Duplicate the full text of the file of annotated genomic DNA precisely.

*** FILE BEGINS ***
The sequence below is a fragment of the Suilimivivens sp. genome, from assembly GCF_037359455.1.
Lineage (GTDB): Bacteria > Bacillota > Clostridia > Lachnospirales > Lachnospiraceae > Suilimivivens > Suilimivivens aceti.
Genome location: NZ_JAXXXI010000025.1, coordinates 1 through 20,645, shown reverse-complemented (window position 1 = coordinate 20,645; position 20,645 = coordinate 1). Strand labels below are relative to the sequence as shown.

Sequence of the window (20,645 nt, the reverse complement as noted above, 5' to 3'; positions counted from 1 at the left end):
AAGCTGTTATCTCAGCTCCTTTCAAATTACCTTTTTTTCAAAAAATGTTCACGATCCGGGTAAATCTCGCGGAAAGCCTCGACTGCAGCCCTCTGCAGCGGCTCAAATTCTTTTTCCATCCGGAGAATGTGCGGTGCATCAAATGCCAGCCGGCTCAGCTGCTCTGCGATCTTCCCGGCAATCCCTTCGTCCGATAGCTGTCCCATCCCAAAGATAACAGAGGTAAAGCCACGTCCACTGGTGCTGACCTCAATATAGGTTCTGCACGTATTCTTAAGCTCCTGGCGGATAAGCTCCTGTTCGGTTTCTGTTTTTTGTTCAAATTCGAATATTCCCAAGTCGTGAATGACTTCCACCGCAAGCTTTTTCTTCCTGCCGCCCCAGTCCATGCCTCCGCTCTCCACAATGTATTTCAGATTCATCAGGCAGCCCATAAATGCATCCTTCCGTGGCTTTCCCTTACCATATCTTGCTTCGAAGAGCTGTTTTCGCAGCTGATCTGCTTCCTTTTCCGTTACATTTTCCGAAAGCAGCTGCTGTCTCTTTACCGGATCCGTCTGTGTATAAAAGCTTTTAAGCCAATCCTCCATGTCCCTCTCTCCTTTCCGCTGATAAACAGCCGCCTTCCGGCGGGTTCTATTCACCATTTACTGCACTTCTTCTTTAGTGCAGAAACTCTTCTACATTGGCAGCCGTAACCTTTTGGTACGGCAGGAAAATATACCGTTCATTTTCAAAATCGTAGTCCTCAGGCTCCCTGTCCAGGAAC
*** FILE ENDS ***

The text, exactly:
The sequence below is a fragment of the Suilimivivens sp. genome, from assembly GCF_037359455.1.
Lineage (GTDB): Bacteria > Bacillota > Clostridia > Lachnospirales > Lachnospiraceae > Suilimivivens > Suilimivivens aceti.
Genome location: NZ_JAXXXI010000025.1, coordinates 1 through 20,645, shown reverse-complemented (window position 1 = coordinate 20,645; position 20,645 = coordinate 1). Strand labels below are relative to the sequence as shown.

Sequence of the window (20,645 nt, the reverse complement as noted above, 5' to 3'; positions counted from 1 at the left end):
AAGCTGTTATCTCAGCTCCTTTCAAATTACCTTTTTTTCAAAAAATGTTCACGATCCGGGTAAATCTCGCGGAAAGCCTCGACTGCAGCCCTCTGCAGCGGCTCAAATTCTTTTTCCATCCGGAGAATGTGCGGTGCATCAAATGCCAGCCGGCTCAGCTGCTCTGCGATCTTCCCGGCAATCCCTTCGTCCGATAGCTGTCCCATCCCAAAGATAACAGAGGTAAAGCCACGTCCACTGGTGCTGACCTCAATATAGGTTCTGCACGTATTCTTAAGCTCCTGGCGGATAAGCTCCTGTTCGGTTTCTGTTTTTTGTTCAAATTCGAATATTCCCAAGTCGTGAATGACTTCCACCGCAAGCTTTTTCTTCCTGCCGCCCCAGTCCATGCCTCCGCTCTCCACAATGTATTTCAGATTCATCAGGCAGCCCATAAATGCATCCTTCCGTGGCTTTCCCTTACCATATCTTGCTTCGAAGAGCTGTTTTCGCAGCTGATCTGCTTCCTTTTCCGTTACATTTTCCGAAAGCAGCTGCTGTCTCTTTACCGGATCCGTCTGTGTATAAAAGCTTTTAAGCCAATCCTCCATGTCCCTCTCTCCTTTCCGCTGATAAACAGCCGCCTTCCGGCGGGTTCTATTCACCATTTACTGCACTTCTTCTTTAGTGCAGAAACTCTTCTACATTGGCAGCCGTAACCTTTTGGTACGGCAGGAAAATATACCGTTCATTTTCAAAATCGTAGTCCTCAGGCTCCCTGTCCAGGAAC